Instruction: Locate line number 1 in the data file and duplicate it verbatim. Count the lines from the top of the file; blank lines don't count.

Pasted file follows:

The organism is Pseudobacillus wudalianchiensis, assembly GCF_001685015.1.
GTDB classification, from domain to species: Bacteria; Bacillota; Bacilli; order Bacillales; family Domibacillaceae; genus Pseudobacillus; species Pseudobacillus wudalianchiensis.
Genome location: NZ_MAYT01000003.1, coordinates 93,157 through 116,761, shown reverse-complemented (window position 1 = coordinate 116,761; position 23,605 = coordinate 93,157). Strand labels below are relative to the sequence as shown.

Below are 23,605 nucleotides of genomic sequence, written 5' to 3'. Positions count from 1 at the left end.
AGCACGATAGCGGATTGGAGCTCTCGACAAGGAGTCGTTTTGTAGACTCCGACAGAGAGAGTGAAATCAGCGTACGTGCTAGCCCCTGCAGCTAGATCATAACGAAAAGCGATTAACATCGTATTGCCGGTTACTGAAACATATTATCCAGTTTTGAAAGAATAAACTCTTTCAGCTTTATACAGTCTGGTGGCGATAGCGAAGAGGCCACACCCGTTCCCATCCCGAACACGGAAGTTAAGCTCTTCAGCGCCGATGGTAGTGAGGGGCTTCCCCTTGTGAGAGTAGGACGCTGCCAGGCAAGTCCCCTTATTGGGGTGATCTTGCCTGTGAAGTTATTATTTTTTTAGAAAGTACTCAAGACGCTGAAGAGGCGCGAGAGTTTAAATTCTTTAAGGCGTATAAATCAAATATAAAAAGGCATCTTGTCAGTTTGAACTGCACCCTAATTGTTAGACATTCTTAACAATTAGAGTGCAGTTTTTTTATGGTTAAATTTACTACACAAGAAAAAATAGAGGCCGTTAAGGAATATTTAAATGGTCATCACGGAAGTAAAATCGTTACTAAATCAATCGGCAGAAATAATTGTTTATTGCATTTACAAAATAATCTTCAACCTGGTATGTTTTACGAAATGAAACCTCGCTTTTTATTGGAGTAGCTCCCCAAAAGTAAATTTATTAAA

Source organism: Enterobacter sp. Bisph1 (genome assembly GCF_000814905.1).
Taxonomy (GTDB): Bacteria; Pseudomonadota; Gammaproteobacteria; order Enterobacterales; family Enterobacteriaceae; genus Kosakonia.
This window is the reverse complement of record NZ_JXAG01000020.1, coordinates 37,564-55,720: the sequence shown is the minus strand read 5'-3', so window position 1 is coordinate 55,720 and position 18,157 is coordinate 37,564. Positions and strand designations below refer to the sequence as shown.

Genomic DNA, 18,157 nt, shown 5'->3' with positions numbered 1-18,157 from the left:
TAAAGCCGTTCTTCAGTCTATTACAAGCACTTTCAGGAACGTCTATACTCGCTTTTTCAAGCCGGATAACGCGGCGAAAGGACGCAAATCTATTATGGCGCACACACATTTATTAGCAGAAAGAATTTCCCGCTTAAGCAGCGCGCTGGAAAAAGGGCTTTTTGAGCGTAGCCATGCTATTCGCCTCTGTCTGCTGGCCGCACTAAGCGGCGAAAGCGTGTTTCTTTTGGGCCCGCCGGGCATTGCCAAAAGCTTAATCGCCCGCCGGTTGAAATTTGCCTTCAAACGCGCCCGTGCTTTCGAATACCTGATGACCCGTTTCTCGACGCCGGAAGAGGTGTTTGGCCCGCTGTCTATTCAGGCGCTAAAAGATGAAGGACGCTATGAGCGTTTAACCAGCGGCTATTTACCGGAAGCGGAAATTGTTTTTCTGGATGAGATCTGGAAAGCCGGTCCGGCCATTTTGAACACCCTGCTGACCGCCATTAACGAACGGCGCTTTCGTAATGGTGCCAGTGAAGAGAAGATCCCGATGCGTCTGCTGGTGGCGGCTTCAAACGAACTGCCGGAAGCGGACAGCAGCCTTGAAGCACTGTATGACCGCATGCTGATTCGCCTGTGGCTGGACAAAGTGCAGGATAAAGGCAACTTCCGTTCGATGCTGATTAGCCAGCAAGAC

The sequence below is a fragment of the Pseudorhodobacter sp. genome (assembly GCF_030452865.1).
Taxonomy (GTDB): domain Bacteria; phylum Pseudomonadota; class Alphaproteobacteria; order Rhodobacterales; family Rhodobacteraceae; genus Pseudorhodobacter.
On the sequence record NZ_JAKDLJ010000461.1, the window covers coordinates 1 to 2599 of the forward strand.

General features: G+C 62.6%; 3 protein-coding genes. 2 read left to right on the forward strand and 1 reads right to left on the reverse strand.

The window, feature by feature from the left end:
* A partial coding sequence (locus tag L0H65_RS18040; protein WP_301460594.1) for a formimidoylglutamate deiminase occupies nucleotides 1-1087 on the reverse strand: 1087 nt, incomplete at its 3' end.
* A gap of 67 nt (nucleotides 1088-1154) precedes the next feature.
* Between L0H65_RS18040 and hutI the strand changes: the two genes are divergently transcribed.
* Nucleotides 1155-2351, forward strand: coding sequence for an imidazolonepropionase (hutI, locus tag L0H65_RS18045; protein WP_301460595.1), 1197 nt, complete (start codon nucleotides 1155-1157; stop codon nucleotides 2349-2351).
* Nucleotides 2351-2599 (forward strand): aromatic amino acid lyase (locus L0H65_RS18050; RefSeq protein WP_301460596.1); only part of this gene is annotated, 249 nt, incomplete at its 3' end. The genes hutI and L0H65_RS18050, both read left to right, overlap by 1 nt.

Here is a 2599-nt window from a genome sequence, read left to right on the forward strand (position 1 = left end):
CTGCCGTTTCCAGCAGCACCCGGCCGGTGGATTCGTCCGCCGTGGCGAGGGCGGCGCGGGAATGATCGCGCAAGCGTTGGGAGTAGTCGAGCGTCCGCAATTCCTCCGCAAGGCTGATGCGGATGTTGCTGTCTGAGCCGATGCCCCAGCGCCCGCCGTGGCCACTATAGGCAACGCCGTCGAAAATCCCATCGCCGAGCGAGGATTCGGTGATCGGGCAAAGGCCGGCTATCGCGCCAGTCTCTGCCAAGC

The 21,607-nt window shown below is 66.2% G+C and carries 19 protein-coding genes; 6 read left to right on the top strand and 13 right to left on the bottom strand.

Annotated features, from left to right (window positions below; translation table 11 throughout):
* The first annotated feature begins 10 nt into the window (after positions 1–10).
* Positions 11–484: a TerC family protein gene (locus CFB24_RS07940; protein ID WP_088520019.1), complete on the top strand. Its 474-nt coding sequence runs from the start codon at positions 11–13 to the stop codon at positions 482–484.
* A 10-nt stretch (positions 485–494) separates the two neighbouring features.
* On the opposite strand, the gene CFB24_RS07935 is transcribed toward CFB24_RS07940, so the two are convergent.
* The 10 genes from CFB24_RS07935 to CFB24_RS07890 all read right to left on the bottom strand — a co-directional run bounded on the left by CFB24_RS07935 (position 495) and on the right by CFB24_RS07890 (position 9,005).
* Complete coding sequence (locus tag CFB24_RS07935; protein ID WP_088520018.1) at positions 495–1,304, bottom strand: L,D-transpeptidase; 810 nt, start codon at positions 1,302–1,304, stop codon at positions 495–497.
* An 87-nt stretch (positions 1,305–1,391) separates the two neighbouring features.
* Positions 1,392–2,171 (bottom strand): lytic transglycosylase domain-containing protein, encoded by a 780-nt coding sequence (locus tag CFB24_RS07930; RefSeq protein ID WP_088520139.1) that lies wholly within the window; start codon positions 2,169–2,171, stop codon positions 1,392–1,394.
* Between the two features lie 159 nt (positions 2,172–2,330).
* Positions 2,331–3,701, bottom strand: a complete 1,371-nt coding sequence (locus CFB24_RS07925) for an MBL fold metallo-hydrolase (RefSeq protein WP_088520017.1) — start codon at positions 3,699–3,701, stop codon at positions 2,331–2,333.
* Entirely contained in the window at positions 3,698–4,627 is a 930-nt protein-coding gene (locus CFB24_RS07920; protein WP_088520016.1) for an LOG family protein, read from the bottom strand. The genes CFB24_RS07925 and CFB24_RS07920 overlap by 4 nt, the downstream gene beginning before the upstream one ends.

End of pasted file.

The organism is Pseudobacillus wudalianchiensis, assembly GCF_001685015.1.